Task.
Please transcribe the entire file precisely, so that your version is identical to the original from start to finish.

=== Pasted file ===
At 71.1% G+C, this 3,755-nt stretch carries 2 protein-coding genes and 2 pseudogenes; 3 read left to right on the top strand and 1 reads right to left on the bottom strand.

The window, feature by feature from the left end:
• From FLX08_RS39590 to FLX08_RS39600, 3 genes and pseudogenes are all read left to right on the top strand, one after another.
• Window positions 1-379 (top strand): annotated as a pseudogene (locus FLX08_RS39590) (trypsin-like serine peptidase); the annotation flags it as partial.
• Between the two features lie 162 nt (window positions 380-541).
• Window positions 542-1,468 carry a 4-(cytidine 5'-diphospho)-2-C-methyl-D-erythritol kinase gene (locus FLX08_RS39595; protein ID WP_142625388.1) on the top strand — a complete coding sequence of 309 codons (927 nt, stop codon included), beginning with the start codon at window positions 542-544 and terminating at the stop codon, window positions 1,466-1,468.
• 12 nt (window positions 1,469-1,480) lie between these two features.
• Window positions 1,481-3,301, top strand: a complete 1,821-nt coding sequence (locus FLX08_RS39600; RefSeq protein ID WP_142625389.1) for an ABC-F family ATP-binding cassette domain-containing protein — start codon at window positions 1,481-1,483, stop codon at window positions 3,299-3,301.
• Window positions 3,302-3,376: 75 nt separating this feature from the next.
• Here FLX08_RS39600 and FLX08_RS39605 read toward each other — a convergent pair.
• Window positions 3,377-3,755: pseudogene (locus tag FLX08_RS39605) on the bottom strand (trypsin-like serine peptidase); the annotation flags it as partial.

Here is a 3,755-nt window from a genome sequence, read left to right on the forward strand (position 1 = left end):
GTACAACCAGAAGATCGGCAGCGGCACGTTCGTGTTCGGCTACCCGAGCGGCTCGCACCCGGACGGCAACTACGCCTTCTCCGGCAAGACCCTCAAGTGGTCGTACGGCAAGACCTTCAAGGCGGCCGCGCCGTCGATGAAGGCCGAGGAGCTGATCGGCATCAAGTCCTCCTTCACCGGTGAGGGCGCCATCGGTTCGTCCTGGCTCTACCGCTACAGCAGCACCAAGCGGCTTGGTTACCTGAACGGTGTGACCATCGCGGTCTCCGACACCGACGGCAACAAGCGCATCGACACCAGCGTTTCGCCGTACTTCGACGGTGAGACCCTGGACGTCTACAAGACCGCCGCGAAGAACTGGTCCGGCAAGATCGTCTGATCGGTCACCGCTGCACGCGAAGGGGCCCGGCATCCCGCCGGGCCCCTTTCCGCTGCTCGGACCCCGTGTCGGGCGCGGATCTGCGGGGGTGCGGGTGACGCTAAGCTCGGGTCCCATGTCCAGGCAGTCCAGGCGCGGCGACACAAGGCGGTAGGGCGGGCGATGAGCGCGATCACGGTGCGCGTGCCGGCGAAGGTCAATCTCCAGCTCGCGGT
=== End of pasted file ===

At 71.1% G+C, this 3,755-nt stretch carries 2 protein-coding genes and 2 pseudogenes; 3 read left to right on the top strand and 1 reads right to left on the bottom strand.

The window, feature by feature from the left end:
• From FLX08_RS39590 to FLX08_RS39600, 3 genes and pseudogenes are all read left to right on the top strand, one after another.
• Window positions 1-379 (top strand): annotated as a pseudogene (locus FLX08_RS39590) (trypsin-like serine peptidase); the annotation flags it as partial.
• Between the two features lie 162 nt (window positions 380-541).
• Window positions 542-1,468 carry a 4-(cytidine 5'-diphospho)-2-C-methyl-D-erythritol kinase gene (locus FLX08_RS39595; protein ID WP_142625388.1) on the top strand — a complete coding sequence of 309 codons (927 nt, stop codon included), beginning with the start codon at window positions 542-544 and terminating at the stop codon, window positions 1,466-1,468.
• 12 nt (window positions 1,469-1,480) lie between these two features.
• Window positions 1,481-3,301, top strand: a complete 1,821-nt coding sequence (locus FLX08_RS39600; RefSeq protein ID WP_142625389.1) for an ABC-F family ATP-binding cassette domain-containing protein — start codon at window positions 1,481-1,483, stop codon at window positions 3,299-3,301.
• Window positions 3,302-3,376: 75 nt separating this feature from the next.
• Here FLX08_RS39600 and FLX08_RS39605 read toward each other — a convergent pair.
• Window positions 3,377-3,755: pseudogene (locus tag FLX08_RS39605) on the bottom strand (trypsin-like serine peptidase); the annotation flags it as partial.

Here is a 3,755-nt window from a genome sequence, read left to right on the forward strand (position 1 = left end):
GTACAACCAGAAGATCGGCAGCGGCACGTTCGTGTTCGGCTACCCGAGCGGCTCGCACCCGGACGGCAACTACGCCTTCTCCGGCAAGACCCTCAAGTGGTCGTACGGCAAGACCTTCAAGGCGGCCGCGCCGTCGATGAAGGCCGAGGAGCTGATCGGCATCAAGTCCTCCTTCACCGGTGAGGGCGCCATCGGTTCGTCCTGGCTCTACCGCTACAGCAGCACCAAGCGGCTTGGTTACCTGAACGGTGTGACCATCGCGGTCTCCGACACCGACGGCAACAAGCGCATCGACACCAGCGTTTCGCCGTACTTCGACGGTGAGACCCTGGACGTCTACAAGACCGCCGCGAAGAACTGGTCCGGCAAGATCGTCTGATCGGTCACCGCTGCACGCGAAGGGGCCCGGCATCCCGCCGGGCCCCTTTCCGCTGCTCGGACCCCGTGTCGGGCGCGGATCTGCGGGGGTGCGGGTGACGCTAAGCTCGGGTCCCATGTCCAGGCAGTCCAGGCGCGGCGACACAAGGCGGTAGGGCGGGCGATGAGCGCGATCACGGTGCGCGTGCCGGCGAAGGTCAATCTCCAGCTCGCGGT